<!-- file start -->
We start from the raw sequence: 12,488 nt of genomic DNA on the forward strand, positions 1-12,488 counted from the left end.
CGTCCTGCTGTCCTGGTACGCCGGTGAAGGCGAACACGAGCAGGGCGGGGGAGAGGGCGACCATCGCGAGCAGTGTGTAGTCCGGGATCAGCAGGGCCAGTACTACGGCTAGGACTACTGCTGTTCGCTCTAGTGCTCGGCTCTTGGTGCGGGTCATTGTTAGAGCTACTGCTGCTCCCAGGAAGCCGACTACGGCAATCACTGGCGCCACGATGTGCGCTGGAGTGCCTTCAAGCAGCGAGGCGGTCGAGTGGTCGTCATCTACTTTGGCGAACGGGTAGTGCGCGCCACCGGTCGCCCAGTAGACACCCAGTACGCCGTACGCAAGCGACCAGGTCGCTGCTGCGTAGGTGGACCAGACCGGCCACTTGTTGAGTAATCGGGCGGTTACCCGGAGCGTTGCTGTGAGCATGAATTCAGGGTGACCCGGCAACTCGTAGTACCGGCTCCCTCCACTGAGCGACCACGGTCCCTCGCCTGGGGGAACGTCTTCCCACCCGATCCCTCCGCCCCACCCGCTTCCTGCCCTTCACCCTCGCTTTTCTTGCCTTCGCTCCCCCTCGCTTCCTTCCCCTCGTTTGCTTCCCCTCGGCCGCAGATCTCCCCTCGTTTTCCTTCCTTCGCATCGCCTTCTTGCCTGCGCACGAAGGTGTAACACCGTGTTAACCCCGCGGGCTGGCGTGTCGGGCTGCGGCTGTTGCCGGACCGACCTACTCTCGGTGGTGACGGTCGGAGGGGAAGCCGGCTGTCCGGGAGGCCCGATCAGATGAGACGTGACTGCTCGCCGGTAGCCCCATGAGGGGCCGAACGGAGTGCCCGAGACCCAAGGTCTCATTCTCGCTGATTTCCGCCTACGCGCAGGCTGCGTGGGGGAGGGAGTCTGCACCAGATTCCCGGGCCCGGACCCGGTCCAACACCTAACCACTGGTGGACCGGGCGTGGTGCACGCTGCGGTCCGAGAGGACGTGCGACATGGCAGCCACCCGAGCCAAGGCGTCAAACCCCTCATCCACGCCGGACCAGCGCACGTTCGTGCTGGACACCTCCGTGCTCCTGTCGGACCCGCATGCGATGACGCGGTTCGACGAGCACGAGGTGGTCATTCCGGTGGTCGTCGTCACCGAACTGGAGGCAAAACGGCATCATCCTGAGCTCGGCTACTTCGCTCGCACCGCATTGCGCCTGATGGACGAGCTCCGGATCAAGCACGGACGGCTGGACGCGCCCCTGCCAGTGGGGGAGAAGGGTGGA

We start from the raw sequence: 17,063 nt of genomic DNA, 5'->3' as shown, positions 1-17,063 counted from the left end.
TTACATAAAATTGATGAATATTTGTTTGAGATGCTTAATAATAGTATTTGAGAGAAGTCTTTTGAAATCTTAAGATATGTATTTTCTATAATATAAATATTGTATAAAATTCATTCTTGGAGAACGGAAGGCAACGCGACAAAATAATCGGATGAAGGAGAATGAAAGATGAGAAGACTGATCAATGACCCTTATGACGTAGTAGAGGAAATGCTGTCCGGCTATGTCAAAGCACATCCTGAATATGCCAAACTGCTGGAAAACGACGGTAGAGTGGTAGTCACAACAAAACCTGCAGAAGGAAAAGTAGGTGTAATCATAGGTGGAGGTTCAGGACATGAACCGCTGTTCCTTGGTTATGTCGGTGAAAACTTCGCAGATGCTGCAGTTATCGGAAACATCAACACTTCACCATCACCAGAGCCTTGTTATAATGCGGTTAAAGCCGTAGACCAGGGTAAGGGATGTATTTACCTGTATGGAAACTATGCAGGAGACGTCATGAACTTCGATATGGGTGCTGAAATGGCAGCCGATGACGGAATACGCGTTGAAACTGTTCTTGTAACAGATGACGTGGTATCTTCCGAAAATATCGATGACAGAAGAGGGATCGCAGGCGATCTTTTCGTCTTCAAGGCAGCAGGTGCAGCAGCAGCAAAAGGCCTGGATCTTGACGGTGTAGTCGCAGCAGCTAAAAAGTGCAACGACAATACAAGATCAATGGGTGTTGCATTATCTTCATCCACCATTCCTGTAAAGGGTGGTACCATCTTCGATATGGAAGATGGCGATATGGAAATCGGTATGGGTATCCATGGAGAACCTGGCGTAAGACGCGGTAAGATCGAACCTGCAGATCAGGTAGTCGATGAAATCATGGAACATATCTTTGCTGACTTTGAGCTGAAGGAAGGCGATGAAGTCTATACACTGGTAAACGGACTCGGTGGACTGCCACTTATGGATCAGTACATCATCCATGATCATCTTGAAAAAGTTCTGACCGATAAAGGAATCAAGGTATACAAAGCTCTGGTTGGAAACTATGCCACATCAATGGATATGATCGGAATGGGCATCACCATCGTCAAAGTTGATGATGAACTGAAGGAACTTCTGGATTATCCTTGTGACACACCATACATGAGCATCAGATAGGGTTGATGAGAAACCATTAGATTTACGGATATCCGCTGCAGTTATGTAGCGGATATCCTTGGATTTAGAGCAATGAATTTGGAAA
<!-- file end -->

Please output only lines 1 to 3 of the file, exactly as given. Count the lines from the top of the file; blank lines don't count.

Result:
We start from the raw sequence: 12,488 nt of genomic DNA on the forward strand, positions 1-12,488 counted from the left end.
CGTCCTGCTGTCCTGGTACGCCGGTGAAGGCGAACACGAGCAGGGCGGGGGAGAGGGCGACCATCGCGAGCAGTGTGTAGTCCGGGATCAGCAGGGCCAGTACTACGGCTAGGACTACTGCTGTTCGCTCTAGTGCTCGGCTCTTGGTGCGGGTCATTGTTAGAGCTACTGCTGCTCCCAGGAAGCCGACTACGGCAATCACTGGCGCCACGATGTGCGCTGGAGTGCCTTCAAGCAGCGAGGCGGTCGAGTGGTCGTCATCTACTTTGGCGAACGGGTAGTGCGCGCCACCGGTCGCCCAGTAGACACCCAGTACGCCGTACGCAAGCGACCAGGTCGCTGCTGCGTAGGTGGACCAGACCGGCCACTTGTTGAGTAATCGGGCGGTTACCCGGAGCGTTGCTGTGAGCATGAATTCAGGGTGACCCGGCAACTCGTAGTACCGGCTCCCTCCACTGAGCGACCACGGTCCCTCGCCTGGGGGAACGTCTTCCCACCCGATCCCTCCGCCCCACCCGCTTCCTGCCCTTCACCCTCGCTTTTCTTGCCTTCGCTCCCCCTCGCTTCCTTCCCCTCGTTTGCTTCCCCTCGGCCGCAGATCTCCCCTCGTTTTCCTTCCTTCGCATCGCCTTCTTGCCTGCGCACGAAGGTGTAACACCGTGTTAACCCCGCGGGCTGGCGTGTCGGGCTGCGGCTGTTGCCGGACCGACCTACTCTCGGTGGTGACGGTCGGAGGGGAAGCCGGCTGTCCGGGAGGCCCGATCAGATGAGACGTGACTGCTCGCCGGTAGCCCCATGAGGGGCCGAACGGAGTGCCCGAGACCCAAGGTCTCATTCTCGCTGATTTCCGCCTACGCGCAGGCTGCGTGGGGGAGGGAGTCTGCACCAGATTCCCGGGCCCGGACCCGGTCCAACACCTAACCACTGGTGGACCGGGCGTGGTGCACGCTGCGGTCCGAGAGGACGTGCGACATGGCAGCCACCCGAGCCAAGGCGTCAAACCCCTCATCCACGCCGGACCAGCGCACGTTCGTGCTGGACACCTCCGTGCTCCTGTCGGACCCGCATGCGATGACGCGGTTCGACGAGCACGAGGTGGTCATTCCGGTGGTCGTCGTCACCGAACTGGAGGCAAAACGGCATCATCCTGAGCTCGGCTACTTCGCTCGCACCGCATTGCGCCTGATGGACGAGCTCCGGATCAAGCACGGACGGCTGGACGCGCCCCTGCCAGTGGGGGAGAAGGGTGGA

We start from the raw sequence: 17,063 nt of genomic DNA, 5'->3' as shown, positions 1-17,063 counted from the left end.